Today I’d like to talk about staff morale and how it effects a business.
Let’s start with the positive: When a business has a tightly knit team of individuals, whom get along with one another and enjoy their work, the results show and not just numerically. When staff members are happy, they’re flourishing as individual’s – and that’s important.
In fact, it’s the most important part of any business. There’s always that myth circulating that “nobody likes their job” no matter what they’re doing – that people are only working for the money and nothing else. There’s a grain of truth to this sentiment, but only because of a stigma that hangs over entry-level positions.
I’m not suggesting that every member of staff needs to love their job, but at the very least they should be enjoying what they’re doing in the workplace – and if they’re not, then that needs to be examined. Not every job role will fit every person and there’s nothing wrong with that, but unfortunately this can lead to a hire-and-fire mentality within a business that’s trying to force the perfect fit.
On the other hand: When morale is low, nobody enjoys their work and nobody is thriving – a domino effect that’s highly infectious. In no way am I trying to suggest instigating Witch Hunts to weed out those staff that may be “damaging” the morale – this is one of the single most damaging things any employer could possibly do.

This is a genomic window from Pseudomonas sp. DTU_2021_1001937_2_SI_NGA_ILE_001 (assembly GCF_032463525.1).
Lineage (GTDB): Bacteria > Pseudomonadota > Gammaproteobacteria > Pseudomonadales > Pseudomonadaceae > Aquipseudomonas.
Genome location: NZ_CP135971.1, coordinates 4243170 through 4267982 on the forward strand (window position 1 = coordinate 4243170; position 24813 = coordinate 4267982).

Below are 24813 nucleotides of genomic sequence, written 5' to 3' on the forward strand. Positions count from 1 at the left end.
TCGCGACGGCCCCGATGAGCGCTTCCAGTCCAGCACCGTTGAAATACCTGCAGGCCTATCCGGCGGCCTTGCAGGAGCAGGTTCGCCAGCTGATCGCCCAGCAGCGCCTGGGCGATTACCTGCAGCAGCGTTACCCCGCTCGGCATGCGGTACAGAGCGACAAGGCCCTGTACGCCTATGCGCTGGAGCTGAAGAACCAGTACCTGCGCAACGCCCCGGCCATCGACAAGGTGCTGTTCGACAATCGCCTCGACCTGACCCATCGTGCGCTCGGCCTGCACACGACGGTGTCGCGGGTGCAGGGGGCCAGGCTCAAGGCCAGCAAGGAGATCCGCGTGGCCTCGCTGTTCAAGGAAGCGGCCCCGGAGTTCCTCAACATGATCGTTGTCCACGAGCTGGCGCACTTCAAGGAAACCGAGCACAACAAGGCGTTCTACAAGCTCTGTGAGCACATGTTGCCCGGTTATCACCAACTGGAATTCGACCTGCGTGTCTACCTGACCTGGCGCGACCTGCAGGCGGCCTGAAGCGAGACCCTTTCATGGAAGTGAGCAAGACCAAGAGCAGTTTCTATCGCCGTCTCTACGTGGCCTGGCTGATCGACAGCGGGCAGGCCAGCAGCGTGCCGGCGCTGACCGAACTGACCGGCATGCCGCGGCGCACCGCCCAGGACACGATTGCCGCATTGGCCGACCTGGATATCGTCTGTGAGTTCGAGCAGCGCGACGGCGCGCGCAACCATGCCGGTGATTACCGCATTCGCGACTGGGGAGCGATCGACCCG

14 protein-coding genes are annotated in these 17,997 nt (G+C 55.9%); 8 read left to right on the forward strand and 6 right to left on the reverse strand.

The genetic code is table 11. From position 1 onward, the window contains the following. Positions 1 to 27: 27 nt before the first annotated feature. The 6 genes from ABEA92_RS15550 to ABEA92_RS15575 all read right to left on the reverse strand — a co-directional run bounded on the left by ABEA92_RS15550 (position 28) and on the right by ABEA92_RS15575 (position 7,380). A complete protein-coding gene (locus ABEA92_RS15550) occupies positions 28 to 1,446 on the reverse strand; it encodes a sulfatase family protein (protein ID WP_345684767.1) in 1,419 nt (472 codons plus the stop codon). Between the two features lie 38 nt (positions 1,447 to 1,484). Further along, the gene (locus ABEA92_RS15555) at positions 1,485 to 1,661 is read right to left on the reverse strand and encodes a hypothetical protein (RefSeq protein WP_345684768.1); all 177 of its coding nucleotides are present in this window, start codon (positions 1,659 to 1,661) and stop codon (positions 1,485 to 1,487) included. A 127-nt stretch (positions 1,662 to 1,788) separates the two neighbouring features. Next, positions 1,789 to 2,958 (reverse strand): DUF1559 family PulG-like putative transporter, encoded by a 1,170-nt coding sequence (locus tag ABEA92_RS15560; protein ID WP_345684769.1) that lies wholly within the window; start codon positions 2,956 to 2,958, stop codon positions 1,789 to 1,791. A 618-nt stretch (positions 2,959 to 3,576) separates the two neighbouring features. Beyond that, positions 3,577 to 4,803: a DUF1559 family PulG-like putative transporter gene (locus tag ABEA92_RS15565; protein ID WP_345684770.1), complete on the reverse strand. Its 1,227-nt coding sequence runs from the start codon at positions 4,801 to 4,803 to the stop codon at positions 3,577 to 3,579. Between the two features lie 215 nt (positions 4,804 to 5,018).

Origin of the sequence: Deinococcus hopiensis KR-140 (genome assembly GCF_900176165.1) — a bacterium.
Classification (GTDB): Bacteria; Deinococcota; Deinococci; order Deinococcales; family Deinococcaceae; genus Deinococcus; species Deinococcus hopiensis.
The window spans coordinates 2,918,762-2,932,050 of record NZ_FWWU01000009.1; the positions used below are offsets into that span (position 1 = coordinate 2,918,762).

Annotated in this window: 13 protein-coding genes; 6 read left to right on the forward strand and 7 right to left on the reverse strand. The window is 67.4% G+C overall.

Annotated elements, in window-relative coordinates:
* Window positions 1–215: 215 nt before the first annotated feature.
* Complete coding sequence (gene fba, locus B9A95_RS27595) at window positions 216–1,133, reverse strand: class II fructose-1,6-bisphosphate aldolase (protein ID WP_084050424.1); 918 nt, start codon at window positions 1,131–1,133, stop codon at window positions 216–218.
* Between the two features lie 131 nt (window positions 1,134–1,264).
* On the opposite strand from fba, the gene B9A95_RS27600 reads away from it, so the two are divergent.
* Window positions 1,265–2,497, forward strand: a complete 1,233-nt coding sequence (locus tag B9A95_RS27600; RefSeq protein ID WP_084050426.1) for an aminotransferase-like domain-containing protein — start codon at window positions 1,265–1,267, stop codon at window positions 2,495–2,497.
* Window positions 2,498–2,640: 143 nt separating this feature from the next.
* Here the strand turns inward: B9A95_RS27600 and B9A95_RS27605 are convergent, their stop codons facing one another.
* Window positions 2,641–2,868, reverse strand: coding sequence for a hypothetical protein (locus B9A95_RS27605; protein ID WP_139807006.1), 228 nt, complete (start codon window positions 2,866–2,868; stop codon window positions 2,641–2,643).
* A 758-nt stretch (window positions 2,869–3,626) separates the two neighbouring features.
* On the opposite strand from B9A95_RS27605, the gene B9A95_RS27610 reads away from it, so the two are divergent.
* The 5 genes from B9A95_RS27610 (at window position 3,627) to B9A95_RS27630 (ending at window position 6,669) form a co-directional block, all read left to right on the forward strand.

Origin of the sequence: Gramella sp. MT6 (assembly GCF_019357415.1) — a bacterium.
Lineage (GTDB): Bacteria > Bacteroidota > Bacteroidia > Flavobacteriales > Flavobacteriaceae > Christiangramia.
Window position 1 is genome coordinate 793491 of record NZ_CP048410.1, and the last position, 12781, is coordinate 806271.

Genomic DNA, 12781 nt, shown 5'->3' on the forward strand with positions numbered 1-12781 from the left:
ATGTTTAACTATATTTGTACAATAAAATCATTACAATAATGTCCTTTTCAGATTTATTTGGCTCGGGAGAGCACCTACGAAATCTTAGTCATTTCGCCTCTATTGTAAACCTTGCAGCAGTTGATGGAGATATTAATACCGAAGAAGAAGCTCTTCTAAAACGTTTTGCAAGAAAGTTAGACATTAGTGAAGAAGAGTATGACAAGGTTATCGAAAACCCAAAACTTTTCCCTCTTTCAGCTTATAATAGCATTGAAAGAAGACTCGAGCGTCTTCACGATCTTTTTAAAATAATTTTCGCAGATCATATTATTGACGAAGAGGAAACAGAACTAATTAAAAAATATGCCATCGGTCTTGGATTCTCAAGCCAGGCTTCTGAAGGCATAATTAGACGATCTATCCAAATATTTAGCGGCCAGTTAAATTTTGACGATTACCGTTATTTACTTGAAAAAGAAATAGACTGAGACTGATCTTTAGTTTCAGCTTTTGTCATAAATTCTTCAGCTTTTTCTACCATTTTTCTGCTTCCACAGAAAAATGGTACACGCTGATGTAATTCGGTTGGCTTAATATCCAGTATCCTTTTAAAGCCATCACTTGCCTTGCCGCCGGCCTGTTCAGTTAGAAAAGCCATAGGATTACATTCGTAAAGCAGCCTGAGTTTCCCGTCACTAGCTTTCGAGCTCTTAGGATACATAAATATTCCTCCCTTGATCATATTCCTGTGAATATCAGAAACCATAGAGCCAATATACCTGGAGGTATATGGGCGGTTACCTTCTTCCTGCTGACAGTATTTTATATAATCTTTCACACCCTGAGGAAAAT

The solutions aren’t always readily available at the click of a button – I know. Harmonising anything is a long, laborious task but it’s well worth the effort. One of the biggest issues to creating such a harmony, for the benefit of all, is there’s so many different individuals out there – how do we find everyone their preferred fit?
If only there was an automatic system that could match an individual’s wants and needs with an employer that’s seeking them. A system that’s fair and ethical. A system without commitments.
A system that works.